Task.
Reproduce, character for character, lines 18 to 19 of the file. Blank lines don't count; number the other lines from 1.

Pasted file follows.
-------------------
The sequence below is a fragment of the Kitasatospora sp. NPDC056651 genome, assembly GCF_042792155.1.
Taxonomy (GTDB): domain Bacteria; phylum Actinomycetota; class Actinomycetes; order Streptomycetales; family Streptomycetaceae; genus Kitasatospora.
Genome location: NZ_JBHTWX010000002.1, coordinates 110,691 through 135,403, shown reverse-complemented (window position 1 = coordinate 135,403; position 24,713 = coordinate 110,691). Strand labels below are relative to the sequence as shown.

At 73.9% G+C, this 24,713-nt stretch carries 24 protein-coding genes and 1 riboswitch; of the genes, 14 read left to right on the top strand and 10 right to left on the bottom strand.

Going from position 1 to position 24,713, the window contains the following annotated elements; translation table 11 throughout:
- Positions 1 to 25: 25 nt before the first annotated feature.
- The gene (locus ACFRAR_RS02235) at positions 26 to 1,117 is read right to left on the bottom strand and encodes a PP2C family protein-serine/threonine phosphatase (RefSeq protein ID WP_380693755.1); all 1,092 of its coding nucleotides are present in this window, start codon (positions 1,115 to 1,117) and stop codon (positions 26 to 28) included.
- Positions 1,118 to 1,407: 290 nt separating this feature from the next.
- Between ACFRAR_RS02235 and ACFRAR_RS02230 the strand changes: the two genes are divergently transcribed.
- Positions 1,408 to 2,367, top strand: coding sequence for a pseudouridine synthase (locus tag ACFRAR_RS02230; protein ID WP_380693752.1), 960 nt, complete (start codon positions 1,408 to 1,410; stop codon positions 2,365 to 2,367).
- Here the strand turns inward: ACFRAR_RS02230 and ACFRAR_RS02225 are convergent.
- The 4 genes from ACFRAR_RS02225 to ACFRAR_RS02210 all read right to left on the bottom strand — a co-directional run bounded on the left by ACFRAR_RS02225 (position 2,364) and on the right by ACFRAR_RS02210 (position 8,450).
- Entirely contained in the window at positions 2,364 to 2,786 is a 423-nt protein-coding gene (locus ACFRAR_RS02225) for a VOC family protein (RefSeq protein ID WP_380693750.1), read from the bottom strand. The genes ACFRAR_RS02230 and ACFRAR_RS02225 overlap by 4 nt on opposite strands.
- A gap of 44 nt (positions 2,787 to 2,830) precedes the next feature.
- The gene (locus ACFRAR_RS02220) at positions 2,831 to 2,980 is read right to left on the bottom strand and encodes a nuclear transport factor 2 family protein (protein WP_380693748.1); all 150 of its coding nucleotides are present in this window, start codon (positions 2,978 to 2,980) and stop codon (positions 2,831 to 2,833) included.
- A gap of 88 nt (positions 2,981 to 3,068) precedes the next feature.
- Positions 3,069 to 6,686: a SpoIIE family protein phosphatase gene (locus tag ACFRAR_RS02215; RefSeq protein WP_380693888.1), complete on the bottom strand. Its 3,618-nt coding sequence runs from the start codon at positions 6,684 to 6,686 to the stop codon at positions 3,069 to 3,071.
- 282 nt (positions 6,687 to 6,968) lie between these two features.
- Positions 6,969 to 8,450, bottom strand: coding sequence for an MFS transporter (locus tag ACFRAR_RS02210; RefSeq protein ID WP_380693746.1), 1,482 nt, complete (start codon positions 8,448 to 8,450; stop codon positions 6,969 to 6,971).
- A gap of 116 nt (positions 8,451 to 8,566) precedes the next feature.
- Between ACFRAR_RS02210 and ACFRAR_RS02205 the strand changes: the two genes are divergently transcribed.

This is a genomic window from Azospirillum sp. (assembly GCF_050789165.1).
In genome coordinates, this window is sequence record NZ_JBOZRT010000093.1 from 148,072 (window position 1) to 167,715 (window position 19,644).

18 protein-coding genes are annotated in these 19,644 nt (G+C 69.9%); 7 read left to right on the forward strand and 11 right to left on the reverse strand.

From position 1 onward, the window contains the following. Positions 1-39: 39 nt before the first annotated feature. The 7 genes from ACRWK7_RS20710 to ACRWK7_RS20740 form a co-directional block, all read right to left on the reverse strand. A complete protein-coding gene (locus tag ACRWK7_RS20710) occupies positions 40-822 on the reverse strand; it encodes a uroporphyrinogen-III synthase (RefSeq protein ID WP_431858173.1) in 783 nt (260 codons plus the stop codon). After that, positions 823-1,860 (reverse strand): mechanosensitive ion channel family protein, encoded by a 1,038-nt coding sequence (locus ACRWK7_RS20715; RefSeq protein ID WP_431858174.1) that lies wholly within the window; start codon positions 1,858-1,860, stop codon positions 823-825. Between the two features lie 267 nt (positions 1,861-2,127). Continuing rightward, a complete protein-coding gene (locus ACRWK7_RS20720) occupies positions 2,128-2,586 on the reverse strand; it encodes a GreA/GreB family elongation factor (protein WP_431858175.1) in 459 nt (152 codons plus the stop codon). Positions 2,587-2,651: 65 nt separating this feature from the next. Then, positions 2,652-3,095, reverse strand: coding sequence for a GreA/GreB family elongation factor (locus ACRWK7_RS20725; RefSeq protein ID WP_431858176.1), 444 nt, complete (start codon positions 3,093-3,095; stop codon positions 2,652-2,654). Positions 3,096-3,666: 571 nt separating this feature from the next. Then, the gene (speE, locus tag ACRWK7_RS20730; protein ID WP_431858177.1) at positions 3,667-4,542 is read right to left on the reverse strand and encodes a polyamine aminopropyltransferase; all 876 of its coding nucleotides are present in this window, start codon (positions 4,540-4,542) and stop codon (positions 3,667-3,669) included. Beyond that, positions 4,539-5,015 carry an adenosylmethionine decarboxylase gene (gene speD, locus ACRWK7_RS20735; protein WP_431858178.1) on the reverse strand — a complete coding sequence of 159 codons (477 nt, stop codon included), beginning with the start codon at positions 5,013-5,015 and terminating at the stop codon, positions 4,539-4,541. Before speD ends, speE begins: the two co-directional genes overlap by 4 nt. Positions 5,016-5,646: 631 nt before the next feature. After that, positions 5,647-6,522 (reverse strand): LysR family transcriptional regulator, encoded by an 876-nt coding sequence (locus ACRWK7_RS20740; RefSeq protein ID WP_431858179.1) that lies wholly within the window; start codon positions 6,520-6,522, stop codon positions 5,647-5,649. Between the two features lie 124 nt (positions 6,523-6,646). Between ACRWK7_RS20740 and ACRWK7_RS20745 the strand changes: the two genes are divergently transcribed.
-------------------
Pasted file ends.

- 282 nt (positions 6,687 to 6,968) lie between these two features.
- Positions 6,969 to 8,450, bottom strand: coding sequence for an MFS transporter (locus tag ACFRAR_RS02210; RefSeq protein ID WP_380693746.1), 1,482 nt, complete (start codon positions 8,448 to 8,450; stop codon positions 6,969 to 6,971).